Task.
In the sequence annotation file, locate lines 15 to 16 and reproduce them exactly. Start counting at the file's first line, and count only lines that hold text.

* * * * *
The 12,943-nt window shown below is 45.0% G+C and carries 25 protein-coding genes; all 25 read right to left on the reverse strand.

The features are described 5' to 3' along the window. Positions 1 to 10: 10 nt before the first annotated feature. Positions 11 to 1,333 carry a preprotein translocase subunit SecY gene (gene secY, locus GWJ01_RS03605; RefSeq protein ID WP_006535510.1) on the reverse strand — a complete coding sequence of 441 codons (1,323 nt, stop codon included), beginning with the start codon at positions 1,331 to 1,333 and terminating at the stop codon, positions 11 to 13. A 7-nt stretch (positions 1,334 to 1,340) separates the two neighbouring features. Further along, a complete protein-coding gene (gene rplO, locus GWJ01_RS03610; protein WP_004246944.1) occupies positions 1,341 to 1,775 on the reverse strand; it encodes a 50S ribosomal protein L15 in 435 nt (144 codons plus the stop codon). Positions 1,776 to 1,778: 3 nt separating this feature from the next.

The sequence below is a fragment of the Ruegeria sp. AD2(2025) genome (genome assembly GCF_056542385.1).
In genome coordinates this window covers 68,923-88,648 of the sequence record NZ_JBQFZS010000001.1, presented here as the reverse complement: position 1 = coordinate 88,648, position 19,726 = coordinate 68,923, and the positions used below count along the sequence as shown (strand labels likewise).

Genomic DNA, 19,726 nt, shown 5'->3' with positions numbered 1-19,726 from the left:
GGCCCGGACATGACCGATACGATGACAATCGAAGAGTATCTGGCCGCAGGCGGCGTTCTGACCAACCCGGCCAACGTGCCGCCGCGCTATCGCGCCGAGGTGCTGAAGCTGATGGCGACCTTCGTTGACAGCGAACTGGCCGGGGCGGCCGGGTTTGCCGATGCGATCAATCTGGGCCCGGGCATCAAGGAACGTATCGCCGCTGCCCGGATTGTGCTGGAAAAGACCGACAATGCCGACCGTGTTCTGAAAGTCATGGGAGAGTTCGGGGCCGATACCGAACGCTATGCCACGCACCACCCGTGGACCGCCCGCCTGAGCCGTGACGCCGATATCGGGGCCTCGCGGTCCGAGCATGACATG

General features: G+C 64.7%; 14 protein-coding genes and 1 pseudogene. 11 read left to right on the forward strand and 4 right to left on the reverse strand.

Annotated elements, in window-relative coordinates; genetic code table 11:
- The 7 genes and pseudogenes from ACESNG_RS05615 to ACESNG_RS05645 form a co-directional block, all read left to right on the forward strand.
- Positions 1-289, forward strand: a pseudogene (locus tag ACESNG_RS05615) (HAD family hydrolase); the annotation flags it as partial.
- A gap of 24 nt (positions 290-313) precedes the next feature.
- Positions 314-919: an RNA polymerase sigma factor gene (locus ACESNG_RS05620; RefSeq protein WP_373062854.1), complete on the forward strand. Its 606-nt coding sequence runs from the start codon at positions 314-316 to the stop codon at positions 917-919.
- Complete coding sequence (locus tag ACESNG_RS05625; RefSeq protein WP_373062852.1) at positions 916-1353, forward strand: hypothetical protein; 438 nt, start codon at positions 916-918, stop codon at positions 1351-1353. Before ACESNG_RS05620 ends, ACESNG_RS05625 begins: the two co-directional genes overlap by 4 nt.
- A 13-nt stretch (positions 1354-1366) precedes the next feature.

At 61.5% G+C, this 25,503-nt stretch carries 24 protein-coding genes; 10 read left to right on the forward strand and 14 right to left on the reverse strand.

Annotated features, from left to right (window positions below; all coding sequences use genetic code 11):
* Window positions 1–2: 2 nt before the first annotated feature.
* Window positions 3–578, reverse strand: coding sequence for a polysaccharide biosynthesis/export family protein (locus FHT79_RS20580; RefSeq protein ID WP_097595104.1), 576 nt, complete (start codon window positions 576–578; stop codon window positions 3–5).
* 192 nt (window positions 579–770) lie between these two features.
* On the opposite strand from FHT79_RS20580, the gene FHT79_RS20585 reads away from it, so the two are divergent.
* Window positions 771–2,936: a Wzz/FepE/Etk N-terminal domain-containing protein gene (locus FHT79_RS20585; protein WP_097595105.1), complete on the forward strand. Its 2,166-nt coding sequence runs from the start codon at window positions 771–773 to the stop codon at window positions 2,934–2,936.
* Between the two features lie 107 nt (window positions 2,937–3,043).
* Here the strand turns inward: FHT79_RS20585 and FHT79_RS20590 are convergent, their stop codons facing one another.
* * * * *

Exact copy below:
At 61.5% G+C, this 25,503-nt stretch carries 24 protein-coding genes; 10 read left to right on the forward strand and 14 right to left on the reverse strand.

Annotated features, from left to right (window positions below; all coding sequences use genetic code 11):